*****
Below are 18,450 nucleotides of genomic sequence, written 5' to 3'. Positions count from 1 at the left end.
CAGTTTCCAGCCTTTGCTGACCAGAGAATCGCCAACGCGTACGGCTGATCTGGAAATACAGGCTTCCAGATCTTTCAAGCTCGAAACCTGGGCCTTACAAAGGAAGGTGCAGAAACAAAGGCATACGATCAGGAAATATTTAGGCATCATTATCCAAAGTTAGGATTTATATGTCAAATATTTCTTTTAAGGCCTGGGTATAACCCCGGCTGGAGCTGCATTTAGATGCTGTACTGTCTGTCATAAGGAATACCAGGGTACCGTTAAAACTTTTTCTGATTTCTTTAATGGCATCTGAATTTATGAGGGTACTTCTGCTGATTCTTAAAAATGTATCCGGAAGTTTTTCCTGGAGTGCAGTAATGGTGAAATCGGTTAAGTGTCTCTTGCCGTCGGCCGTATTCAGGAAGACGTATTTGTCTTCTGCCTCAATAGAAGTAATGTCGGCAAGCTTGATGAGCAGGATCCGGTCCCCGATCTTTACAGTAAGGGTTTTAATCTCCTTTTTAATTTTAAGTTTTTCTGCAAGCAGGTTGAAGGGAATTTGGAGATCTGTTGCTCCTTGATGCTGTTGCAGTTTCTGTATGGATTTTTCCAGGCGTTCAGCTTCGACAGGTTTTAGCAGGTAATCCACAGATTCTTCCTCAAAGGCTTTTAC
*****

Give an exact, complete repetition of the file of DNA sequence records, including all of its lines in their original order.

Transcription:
Below are 18,450 nucleotides of genomic sequence, written 5' to 3'. Positions count from 1 at the left end.
CAGTTTCCAGCCTTTGCTGACCAGAGAATCGCCAACGCGTACGGCTGATCTGGAAATACAGGCTTCCAGATCTTTCAAGCTCGAAACCTGGGCCTTACAAAGGAAGGTGCAGAAACAAAGGCATACGATCAGGAAATATTTAGGCATCATTATCCAAAGTTAGGATTTATATGTCAAATATTTCTTTTAAGGCCTGGGTATAACCCCGGCTGGAGCTGCATTTAGATGCTGTACTGTCTGTCATAAGGAATACCAGGGTACCGTTAAAACTTTTTCTGATTTCTTTAATGGCATCTGAATTTATGAGGGTACTTCTGCTGATTCTTAAAAATGTATCCGGAAGTTTTTCCTGGAGTGCAGTAATGGTGAAATCGGTTAAGTGTCTCTTGCCGTCGGCCGTATTCAGGAAGACGTATTTGTCTTCTGCCTCAATAGAAGTAATGTCGGCAAGCTTGATGAGCAGGATCCGGTCCCCGATCTTTACAGTAAGGGTTTTAATCTCCTTTTTAATTTTAAGTTTTTCTGCAAGCAGGTTGAAGGGAATTTGGAGATCTGTTGCTCCTTGATGCTGTTGCAGTTTCTGTATGGATTTTTCCAGGCGTTCAGCTTCGACAGGTTTTAGCAGGTAATCCACAGATTCTTCCTCAAAGGCTTTTAC